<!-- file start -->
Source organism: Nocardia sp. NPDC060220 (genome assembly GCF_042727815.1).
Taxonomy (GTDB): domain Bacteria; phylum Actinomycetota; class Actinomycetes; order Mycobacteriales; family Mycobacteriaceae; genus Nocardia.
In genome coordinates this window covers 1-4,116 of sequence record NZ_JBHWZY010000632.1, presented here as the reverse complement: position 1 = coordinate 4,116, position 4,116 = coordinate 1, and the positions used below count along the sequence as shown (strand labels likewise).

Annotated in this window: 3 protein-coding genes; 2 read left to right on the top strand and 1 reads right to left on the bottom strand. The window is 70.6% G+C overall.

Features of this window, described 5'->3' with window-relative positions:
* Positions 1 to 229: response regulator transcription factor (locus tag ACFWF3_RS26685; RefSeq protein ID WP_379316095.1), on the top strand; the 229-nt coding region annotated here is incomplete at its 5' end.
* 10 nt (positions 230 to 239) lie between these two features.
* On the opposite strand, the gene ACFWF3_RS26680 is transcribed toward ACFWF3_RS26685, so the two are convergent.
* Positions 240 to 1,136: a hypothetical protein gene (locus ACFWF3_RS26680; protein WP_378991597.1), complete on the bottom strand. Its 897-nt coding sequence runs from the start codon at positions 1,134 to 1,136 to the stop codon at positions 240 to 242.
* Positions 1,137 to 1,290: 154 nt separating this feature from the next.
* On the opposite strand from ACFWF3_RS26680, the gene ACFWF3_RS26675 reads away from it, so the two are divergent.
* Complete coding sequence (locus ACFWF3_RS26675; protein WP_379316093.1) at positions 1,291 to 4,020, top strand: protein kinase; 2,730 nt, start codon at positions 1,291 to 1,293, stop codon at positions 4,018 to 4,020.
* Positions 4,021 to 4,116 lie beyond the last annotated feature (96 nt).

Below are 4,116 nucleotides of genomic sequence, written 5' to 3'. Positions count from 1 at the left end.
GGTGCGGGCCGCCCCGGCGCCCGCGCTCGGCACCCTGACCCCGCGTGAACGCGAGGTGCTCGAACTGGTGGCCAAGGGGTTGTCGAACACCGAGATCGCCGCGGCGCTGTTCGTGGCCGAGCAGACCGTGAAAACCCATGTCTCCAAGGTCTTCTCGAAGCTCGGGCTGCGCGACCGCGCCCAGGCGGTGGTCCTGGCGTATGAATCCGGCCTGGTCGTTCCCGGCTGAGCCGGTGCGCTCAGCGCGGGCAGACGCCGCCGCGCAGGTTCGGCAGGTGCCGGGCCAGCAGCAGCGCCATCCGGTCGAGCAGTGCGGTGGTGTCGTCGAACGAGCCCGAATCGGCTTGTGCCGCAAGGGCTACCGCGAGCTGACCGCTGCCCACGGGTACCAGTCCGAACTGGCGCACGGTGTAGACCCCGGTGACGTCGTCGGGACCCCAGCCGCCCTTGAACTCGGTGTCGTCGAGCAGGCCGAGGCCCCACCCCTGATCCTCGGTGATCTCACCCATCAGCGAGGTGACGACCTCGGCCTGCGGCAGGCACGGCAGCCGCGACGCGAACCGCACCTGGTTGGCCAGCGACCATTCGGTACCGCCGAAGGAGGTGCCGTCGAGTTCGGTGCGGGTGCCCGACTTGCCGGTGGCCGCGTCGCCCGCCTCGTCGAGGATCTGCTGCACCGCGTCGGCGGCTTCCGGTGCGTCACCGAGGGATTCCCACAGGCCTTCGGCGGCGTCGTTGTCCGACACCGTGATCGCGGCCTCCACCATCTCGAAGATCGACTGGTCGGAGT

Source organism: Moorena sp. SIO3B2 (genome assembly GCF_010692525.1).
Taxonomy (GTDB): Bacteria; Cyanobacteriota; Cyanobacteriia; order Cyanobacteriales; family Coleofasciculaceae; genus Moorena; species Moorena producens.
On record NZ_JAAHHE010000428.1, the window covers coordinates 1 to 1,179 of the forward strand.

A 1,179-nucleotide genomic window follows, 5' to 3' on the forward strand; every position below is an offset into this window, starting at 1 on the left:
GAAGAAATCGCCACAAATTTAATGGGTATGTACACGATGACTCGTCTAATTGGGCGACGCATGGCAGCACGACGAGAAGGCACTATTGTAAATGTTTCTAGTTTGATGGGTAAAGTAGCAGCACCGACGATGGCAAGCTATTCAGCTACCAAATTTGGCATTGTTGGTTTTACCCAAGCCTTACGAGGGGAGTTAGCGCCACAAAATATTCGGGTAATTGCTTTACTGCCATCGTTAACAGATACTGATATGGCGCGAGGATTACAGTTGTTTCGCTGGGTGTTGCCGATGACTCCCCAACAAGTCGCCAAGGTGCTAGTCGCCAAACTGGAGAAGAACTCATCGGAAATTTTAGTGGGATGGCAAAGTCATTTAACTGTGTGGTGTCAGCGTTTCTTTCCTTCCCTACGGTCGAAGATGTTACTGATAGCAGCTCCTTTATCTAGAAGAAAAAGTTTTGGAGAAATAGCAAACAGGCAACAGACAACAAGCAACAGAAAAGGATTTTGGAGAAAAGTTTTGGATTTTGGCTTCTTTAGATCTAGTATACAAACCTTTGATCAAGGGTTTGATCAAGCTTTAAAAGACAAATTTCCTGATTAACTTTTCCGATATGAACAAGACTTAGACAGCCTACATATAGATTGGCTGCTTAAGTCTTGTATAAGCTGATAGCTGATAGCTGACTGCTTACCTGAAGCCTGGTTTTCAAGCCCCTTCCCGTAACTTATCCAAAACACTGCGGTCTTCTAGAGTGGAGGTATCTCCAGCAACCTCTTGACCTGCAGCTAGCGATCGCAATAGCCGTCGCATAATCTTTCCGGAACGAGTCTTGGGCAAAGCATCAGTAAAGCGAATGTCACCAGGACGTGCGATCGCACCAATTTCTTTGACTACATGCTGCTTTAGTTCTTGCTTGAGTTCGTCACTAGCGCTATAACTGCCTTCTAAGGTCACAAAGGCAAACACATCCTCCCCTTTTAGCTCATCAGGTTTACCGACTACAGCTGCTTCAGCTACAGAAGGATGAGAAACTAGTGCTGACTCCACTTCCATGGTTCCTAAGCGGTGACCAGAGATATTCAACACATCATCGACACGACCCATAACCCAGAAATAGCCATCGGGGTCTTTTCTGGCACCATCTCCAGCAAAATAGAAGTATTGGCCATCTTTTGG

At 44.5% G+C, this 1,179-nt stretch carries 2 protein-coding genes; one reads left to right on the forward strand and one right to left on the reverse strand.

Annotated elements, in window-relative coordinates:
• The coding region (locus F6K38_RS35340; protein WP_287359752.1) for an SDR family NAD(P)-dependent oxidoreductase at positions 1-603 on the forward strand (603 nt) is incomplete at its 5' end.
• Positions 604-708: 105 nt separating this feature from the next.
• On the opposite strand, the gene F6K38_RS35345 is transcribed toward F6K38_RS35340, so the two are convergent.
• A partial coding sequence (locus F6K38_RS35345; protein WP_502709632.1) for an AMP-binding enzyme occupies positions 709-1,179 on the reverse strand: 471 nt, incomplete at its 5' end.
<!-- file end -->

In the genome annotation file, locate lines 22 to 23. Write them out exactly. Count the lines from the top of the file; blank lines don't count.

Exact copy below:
Annotated elements, in window-relative coordinates:
• The coding region (locus F6K38_RS35340; protein WP_287359752.1) for an SDR family NAD(P)-dependent oxidoreductase at positions 1-603 on the forward strand (603 nt) is incomplete at its 5' end.